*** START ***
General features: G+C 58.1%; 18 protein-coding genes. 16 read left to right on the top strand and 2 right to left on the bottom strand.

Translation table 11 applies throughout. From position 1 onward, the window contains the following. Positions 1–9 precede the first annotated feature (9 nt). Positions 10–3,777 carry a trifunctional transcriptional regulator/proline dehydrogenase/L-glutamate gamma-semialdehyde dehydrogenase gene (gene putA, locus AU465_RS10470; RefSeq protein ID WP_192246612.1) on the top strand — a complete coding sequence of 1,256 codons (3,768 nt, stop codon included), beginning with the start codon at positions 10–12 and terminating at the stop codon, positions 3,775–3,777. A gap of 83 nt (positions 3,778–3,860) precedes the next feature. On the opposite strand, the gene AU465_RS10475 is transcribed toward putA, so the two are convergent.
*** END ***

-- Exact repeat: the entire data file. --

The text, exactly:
General features: G+C 58.1%; 18 protein-coding genes. 16 read left to right on the top strand and 2 right to left on the bottom strand.

Translation table 11 applies throughout. From position 1 onward, the window contains the following. Positions 1–9 precede the first annotated feature (9 nt). Positions 10–3,777 carry a trifunctional transcriptional regulator/proline dehydrogenase/L-glutamate gamma-semialdehyde dehydrogenase gene (gene putA, locus AU465_RS10470; RefSeq protein ID WP_192246612.1) on the top strand — a complete coding sequence of 1,256 codons (3,768 nt, stop codon included), beginning with the start codon at positions 10–12 and terminating at the stop codon, positions 3,775–3,777. A gap of 83 nt (positions 3,778–3,860) precedes the next feature. On the opposite strand, the gene AU465_RS10475 is transcribed toward putA, so the two are convergent.